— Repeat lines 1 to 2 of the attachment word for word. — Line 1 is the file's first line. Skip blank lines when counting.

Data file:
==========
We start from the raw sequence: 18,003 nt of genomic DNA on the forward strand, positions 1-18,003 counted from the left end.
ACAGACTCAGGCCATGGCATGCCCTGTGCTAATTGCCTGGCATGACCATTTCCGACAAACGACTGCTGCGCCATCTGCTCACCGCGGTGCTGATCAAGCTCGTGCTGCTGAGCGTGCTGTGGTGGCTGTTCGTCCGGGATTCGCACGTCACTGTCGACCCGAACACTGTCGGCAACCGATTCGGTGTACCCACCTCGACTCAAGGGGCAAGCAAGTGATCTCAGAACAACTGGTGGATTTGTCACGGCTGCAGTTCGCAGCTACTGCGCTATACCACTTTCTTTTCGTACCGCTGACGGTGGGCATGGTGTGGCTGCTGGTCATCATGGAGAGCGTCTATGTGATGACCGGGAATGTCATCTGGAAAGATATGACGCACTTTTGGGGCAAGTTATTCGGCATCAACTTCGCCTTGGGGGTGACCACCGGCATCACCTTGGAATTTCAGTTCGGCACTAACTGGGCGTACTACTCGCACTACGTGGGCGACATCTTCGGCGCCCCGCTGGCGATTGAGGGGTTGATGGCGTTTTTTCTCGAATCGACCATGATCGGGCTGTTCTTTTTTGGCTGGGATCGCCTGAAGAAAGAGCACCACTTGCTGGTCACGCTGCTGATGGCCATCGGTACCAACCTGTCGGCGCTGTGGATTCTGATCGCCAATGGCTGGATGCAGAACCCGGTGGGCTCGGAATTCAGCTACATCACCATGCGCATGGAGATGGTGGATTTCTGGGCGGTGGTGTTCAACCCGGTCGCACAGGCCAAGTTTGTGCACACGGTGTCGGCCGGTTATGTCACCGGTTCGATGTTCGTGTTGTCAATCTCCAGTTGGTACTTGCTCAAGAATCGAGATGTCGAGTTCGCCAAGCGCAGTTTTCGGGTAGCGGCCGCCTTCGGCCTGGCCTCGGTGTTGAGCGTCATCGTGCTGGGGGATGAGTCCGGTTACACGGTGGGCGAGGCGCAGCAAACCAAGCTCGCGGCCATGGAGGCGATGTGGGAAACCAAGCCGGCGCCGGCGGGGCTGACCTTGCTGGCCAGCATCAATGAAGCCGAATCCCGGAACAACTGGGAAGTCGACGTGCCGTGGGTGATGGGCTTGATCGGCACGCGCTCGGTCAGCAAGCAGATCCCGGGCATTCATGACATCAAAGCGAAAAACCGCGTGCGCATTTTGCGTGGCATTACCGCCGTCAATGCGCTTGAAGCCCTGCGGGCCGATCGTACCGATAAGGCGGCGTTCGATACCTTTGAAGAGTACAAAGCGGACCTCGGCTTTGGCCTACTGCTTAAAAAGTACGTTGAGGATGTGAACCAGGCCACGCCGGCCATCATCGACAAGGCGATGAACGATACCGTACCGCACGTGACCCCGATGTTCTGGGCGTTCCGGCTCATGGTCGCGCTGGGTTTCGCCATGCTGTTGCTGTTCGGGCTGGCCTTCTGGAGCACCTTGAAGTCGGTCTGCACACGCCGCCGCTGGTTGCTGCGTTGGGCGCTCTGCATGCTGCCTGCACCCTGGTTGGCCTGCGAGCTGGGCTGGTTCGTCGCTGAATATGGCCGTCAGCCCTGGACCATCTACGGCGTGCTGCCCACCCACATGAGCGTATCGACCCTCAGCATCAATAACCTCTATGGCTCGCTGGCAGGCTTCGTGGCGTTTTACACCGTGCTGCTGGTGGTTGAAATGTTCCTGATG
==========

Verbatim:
We start from the raw sequence: 18,003 nt of genomic DNA on the forward strand, positions 1-18,003 counted from the left end.
ACAGACTCAGGCCATGGCATGCCCTGTGCTAATTGCCTGGCATGACCATTTCCGACAAACGACTGCTGCGCCATCTGCTCACCGCGGTGCTGATCAAGCTCGTGCTGCTGAGCGTGCTGTGGTGGCTGTTCGTCCGGGATTCGCACGTCACTGTCGACCCGAACACTGTCGGCAACCGATTCGGTGTACCCACCTCGACTCAAGGGGCAAGCAAGTGATCTCAGAACAACTGGTGGATTTGTCACGGCTGCAGTTCGCAGCTACTGCGCTATACCACTTTCTTTTCGTACCGCTGACGGTGGGCATGGTGTGGCTGCTGGTCATCATGGAGAGCGTCTATGTGATGACCGGGAATGTCATCTGGAAAGATATGACGCACTTTTGGGGCAAGTTATTCGGCATCAACTTCGCCTTGGGGGTGACCACCGGCATCACCTTGGAATTTCAGTTCGGCACTAACTGGGCGTACTACTCGCACTACGTGGGCGACATCTTCGGCGCCCCGCTGGCGATTGAGGGGTTGATGGCGTTTTTTCTCGAATCGACCATGATCGGGCTGTTCTTTTTTGGCTGGGATCGCCTGAAGAAAGAGCACCACTTGCTGGTCACGCTGCTGATGGCCATCGGTACCAACCTGTCGGCGCTGTGGATTCTGATCGCCAATGGCTGGATGCAGAACCCGGTGGGCTCGGAATTCAGCTACATCACCATGCGCATGGAGATGGTGGATTTCTGGGCGGTGGTGTTCAACCCGGTCGCACAGGCCAAGTTTGTGCACACGGTGTCGGCCGGTTATGTCACCGGTTCGATGTTCGTGTTGTCAATCTCCAGTTGGTACTTGCTCAAGAATCGAGATGTCGAGTTCGCCAAGCGCAGTTTTCGGGTAGCGGCCGCCTTCGGCCTGGCCTCGGTGTTGAGCGTCATCGTGCTGGGGGATGAGTCCGGTTACACGGTGGGCGAGGCGCAGCAAACCAAGCTCGCGGCCATGGAGGCGATGTGGGAAACCAAGCCGGCGCCGGCGGGGCTGACCTTGCTGGCCAGCATCAATGAAGCCGAATCCCGGAACAACTGGGAAGTCGACGTGCCGTGGGTGATGGGCTTGATCGGCACGCGCTCGGTCAGCAAGCAGATCCCGGGCATTCATGACATCAAAGCGAAAAACCGCGTGCGCATTTTGCGTGGCATTACCGCCGTCAATGCGCTTGAAGCCCTGCGGGCCGATCGTACCGATAAGGCGGCGTTCGATACCTTTGAAGAGTACAAAGCGGACCTCGGCTTTGGCCTACTGCTTAAAAAGTACGTTGAGGATGTGAACCAGGCCACGCCGGCCATCATCGACAAGGCGATGAACGATACCGTACCGCACGTGACCCCGATGTTCTGGGCGTTCCGGCTCATGGTCGCGCTGGGTTTCGCCATGCTGTTGCTGTTCGGGCTGGCCTTCTGGAGCACCTTGAAGTCGGTCTGCACACGCCGCCGCTGGTTGCTGCGTTGGGCGCTCTGCATGCTGCCTGCACCCTGGTTGGCCTGCGAGCTGGGCTGGTTCGTCGCTGAATATGGCCGTCAGCCCTGGACCATCTACGGCGTGCTGCCCACCCACATGAGCGTATCGACCCTCAGCATCAATAACCTCTATGGCTCGCTGGCAGGCTTCGTGGCGTTTTACACCGTGCTGCTGGTGGTTGAAATGTTCCTGATG